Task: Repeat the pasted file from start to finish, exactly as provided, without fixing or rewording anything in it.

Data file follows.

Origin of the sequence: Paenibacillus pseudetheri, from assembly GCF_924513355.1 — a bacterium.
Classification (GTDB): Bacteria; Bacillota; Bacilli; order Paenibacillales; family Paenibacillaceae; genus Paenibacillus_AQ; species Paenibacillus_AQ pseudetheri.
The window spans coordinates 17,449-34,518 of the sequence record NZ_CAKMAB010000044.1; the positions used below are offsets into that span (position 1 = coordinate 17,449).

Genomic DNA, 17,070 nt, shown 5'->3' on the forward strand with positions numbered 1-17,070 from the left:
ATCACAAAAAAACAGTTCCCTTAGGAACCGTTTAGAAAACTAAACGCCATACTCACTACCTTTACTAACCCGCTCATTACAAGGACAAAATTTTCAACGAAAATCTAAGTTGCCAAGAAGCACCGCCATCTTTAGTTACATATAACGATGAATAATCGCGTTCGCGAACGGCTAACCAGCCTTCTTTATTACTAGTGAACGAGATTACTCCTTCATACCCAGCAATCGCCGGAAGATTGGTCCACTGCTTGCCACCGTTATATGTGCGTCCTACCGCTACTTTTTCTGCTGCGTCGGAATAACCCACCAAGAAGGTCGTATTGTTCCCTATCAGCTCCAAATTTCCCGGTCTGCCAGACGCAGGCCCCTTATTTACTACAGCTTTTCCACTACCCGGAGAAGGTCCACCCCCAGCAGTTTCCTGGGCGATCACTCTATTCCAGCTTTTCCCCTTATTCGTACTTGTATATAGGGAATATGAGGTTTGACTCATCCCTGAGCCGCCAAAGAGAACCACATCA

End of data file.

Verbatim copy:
Origin of the sequence: Paenibacillus pseudetheri, from assembly GCF_924513355.1 — a bacterium.
Classification (GTDB): Bacteria; Bacillota; Bacilli; order Paenibacillales; family Paenibacillaceae; genus Paenibacillus_AQ; species Paenibacillus_AQ pseudetheri.
The window spans coordinates 17,449-34,518 of the sequence record NZ_CAKMAB010000044.1; the positions used below are offsets into that span (position 1 = coordinate 17,449).

Genomic DNA, 17,070 nt, shown 5'->3' on the forward strand with positions numbered 1-17,070 from the left:
ATCACAAAAAAACAGTTCCCTTAGGAACCGTTTAGAAAACTAAACGCCATACTCACTACCTTTACTAACCCGCTCATTACAAGGACAAAATTTTCAACGAAAATCTAAGTTGCCAAGAAGCACCGCCATCTTTAGTTACATATAACGATGAATAATCGCGTTCGCGAACGGCTAACCAGCCTTCTTTATTACTAGTGAACGAGATTACTCCTTCATACCCAGCAATCGCCGGAAGATTGGTCCACTGCTTGCCACCGTTATATGTGCGTCCTACCGCTACTTTTTCTGCTGCGTCGGAATAACCCACCAAGAAGGTCGTATTGTTCCCTATCAGCTCCAAATTTCCCGGTCTGCCAGACGCAGGCCCCTTATTTACTACAGCTTTTCCACTACCCGGAGAAGGTCCACCCCCAGCAGTTTCCTGGGCGATCACTCTATTCCAGCTTTTCCCCTTATTCGTACTTGTATATAGGGAATATGAGGTTTGACTCATCCCTGAGCCGCCAAAGAGAACCACATCA